You would have to be living under a rock to not have heard about the comments that Sir Tim Hunt made to a group of female Korean researchers. After calling “girls” in laboratories “trouble” amongst worse remarks, Professor Hunt has lost his appointment at UCL, has had the Royal Society distance itself from him and suffered the slings and arrows of the mainstream media (London Mayor Boris Johnson dubbed them “the ferocious stinging bees of the twitterspehere”). Some believe the fallout was an overreaction, but justified or not, the reaction from both the public and the academic communities was swift and firm: it was an unacceptable thing to “say” to female researchers. After some reflection on these events, however, I started wondering why we do not levy the same consequences on those who “do” unacceptable things.
As many of our readers are aware, I have recently taken up a position as a group leader at the University of Cambridge, and in that transition from postdoctoral fellow, I have become even more acutely aware of the severe problems that still exist when it comes to equality amongst male and female researchers. These are not things that are said in public, but rather they are structural and personality barriers that stay behind closed doors. These actions are sometimes subconscious bias (which is difficult to fix at the best of times), but often they are outright bigotry – all of this at the houses of free thought known as universities. Professor Fiona Watt – a real juggernaut in stem cell research – wrote a fantastic piece in eLife a couple of years back about her 30 years of experiences and interviews with female researchers. I encourage a read (and a cry).
As part of my new position, I have sought advice from colleagues from across the world and some of the advice received and conversations had have appalled me – and there seems to be very little recourse for how to enact systemic change. For example, I sat with another junior group leader discussing strategies for hiring a postdoctoral scientist. I explained that I only had one position and needed to be very careful about choosing the right person. He agreed, and then shot a knowing look at me and said, “Just don’t hire a woman, if they get pregnant, you’re screwed.”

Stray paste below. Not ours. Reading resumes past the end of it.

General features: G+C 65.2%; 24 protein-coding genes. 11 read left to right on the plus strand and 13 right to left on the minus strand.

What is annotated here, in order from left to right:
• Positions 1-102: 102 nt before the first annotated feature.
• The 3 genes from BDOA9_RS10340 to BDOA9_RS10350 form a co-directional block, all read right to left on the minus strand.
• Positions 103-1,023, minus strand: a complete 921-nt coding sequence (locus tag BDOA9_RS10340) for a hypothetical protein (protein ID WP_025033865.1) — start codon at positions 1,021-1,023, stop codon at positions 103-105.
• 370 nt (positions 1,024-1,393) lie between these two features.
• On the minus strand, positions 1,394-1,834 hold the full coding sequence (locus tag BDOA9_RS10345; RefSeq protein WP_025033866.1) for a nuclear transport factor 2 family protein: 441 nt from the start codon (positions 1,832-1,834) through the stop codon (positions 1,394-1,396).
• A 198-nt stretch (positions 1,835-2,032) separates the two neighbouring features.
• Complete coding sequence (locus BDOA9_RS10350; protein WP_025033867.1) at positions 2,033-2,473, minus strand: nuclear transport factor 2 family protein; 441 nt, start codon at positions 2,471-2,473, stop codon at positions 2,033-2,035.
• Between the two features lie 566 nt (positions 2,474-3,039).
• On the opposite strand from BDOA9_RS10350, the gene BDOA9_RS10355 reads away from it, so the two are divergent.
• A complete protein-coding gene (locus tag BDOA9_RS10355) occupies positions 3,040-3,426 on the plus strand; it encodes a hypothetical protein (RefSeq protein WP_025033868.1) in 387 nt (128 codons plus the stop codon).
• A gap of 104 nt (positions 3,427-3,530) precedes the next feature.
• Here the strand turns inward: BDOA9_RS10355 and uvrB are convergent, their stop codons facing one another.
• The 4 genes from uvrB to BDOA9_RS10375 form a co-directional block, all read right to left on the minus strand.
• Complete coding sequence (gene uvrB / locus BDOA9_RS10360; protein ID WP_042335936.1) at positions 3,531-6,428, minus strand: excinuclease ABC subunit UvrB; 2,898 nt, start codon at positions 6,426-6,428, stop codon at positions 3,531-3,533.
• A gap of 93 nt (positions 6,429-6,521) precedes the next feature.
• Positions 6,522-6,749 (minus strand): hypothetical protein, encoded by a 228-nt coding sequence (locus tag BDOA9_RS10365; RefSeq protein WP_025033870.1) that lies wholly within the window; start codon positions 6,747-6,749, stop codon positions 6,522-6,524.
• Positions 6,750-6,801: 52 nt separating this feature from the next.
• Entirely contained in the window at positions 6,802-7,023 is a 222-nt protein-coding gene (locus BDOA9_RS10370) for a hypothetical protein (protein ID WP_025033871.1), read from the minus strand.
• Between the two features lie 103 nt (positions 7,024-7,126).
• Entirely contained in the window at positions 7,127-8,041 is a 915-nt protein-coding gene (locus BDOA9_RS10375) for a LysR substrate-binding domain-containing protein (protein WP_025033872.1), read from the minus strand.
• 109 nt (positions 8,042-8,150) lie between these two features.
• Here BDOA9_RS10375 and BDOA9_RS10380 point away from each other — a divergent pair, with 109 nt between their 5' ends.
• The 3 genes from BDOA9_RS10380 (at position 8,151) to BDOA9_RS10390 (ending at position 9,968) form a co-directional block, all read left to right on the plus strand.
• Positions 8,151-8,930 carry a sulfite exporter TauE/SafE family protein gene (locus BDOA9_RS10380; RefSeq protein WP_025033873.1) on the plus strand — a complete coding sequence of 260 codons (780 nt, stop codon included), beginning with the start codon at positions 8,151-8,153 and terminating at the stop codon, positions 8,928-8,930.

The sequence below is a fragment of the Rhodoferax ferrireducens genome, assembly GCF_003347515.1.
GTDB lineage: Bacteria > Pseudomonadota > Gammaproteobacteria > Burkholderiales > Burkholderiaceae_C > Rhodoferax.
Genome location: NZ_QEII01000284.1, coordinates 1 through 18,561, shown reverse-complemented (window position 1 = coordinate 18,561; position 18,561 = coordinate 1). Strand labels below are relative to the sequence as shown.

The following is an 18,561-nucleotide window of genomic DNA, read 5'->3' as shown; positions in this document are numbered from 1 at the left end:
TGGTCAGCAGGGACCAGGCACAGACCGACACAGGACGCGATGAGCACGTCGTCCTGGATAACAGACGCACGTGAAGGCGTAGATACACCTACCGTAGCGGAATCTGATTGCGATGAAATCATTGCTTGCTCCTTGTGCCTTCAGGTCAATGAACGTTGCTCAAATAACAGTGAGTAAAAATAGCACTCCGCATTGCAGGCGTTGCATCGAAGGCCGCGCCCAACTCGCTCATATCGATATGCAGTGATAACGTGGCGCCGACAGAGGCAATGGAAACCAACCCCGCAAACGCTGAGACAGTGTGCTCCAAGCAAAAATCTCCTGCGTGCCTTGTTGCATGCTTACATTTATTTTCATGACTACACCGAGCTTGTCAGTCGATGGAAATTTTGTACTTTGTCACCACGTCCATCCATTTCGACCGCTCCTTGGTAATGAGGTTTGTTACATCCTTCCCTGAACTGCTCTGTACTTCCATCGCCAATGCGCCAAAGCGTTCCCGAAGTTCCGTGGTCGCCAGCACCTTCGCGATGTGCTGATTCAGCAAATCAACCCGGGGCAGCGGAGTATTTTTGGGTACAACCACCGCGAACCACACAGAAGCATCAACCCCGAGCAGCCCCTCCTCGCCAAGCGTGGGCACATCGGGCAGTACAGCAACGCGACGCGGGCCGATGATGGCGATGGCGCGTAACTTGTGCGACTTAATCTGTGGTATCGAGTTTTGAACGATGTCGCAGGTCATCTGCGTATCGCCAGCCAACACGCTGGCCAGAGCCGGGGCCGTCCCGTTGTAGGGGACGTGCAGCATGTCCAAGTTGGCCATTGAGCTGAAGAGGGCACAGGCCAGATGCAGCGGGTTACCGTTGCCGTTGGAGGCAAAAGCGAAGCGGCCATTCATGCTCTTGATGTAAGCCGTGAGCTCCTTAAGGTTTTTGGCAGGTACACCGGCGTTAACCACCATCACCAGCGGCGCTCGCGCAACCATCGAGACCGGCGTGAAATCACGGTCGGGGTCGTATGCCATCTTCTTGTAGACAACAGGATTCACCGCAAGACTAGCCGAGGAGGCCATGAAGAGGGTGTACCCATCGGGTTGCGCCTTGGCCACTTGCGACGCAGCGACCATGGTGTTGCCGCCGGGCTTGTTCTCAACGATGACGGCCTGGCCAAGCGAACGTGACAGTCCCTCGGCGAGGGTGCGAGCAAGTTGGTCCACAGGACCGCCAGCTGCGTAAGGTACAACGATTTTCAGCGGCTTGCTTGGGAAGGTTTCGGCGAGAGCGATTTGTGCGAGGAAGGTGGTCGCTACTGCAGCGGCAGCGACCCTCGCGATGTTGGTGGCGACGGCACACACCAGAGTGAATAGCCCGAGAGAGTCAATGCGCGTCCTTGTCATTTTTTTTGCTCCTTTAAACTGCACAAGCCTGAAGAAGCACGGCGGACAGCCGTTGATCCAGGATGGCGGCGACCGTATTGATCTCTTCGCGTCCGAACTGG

Perhaps this could be explained away with the same logic that a small business owner might use – if operations depends on one or two people, the retraining alone could stop a business from ever succeeding. It still makes me really sad that people have (and act on) these thoughts. However, I see this as a structural issue, addressable by progressive policies that alleviate the problem. For example, one solution is to strive for men and women to be equally “risky” and this could be achieved if men took paternity leave at the same or at least similar levels (a future post will detail options for how to manage this in academia).
The second example I want to share, however, is character-based and much more difficult to address; it’s a people problem. My department’s faculty members (especially the more senior ones) are mostly male – this is not the exception and has had much ink spilled previously. Perhaps this will change with time, but my recent experiences suggest that there are many out there who passively discriminate against early career female scientists.
Just this month, I was at a conference drinks reception speaking with two male colleagues and the topic shifted to a rising star in the clinician-scientist world. This researcher was climbing the ladder quickly, was attracting lots of funding, and she was female. While I grant that her publication record may not have been as stellar as some in her position, the comment out of one colleague’s mouth made my hair stand on end – “she would never be so successful if she wasn’t a woman.” I wonder if this same person could even fathom a male scientist being in a position that he did not deserve relative to others’ achievements? Or perhaps that he only got his position because he was male?
In the end, Sir Tim Hunt was wrong to say the things he said, no doubt about it. However, there were certainly a lot of privileged colleagues nodding along in agreement with his comments. Let’s root them out, refuse to nod along in meetings or back room conversations, and stand up against the male chauvinism that is still perpetuated in academic circles.